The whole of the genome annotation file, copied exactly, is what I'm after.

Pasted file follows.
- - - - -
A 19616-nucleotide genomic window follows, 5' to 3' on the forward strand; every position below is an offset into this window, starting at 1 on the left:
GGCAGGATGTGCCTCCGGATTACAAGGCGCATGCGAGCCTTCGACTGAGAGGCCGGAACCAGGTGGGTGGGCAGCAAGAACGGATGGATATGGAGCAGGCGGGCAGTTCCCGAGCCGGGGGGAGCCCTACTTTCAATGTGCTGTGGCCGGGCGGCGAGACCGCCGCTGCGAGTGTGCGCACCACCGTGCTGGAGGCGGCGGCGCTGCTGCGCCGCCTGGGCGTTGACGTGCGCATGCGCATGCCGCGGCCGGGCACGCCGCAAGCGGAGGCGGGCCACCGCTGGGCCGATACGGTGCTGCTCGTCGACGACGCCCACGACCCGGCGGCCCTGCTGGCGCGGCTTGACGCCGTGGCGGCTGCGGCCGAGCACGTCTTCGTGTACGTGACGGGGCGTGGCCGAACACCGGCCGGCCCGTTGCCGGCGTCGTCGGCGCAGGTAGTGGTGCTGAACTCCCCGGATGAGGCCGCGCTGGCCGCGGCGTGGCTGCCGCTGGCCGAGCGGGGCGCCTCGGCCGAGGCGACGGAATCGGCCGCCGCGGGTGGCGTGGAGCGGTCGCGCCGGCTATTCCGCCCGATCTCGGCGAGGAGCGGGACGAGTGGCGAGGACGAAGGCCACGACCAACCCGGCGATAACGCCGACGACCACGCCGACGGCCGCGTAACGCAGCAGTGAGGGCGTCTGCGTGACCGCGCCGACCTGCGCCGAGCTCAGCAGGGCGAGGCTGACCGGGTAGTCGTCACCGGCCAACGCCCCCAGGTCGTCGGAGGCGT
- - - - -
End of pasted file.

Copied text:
A 19616-nucleotide genomic window follows, 5' to 3' on the forward strand; every position below is an offset into this window, starting at 1 on the left:
GGCAGGATGTGCCTCCGGATTACAAGGCGCATGCGAGCCTTCGACTGAGAGGCCGGAACCAGGTGGGTGGGCAGCAAGAACGGATGGATATGGAGCAGGCGGGCAGTTCCCGAGCCGGGGGGAGCCCTACTTTCAATGTGCTGTGGCCGGGCGGCGAGACCGCCGCTGCGAGTGTGCGCACCACCGTGCTGGAGGCGGCGGCGCTGCTGCGCCGCCTGGGCGTTGACGTGCGCATGCGCATGCCGCGGCCGGGCACGCCGCAAGCGGAGGCGGGCCACCGCTGGGCCGATACGGTGCTGCTCGTCGACGACGCCCACGACCCGGCGGCCCTGCTGGCGCGGCTTGACGCCGTGGCGGCTGCGGCCGAGCACGTCTTCGTGTACGTGACGGGGCGTGGCCGAACACCGGCCGGCCCGTTGCCGGCGTCGTCGGCGCAGGTAGTGGTGCTGAACTCCCCGGATGAGGCCGCGCTGGCCGCGGCGTGGCTGCCGCTGGCCGAGCGGGGCGCCTCGGCCGAGGCGACGGAATCGGCCGCCGCGGGTGGCGTGGAGCGGTCGCGCCGGCTATTCCGCCCGATCTCGGCGAGGAGCGGGACGAGTGGCGAGGACGAAGGCCACGACCAACCCGGCGATAACGCCGACGACCACGCCGACGGCCGCGTAACGCAGCAGTGAGGGCGTCTGCGTGACCGCGCCGACCTGCGCCGAGCTCAGCAGGGCGAGGCTGACCGGGTAGTCGTCACCGGCCAACGCCCCCAGGTCGTCGGAGGCGT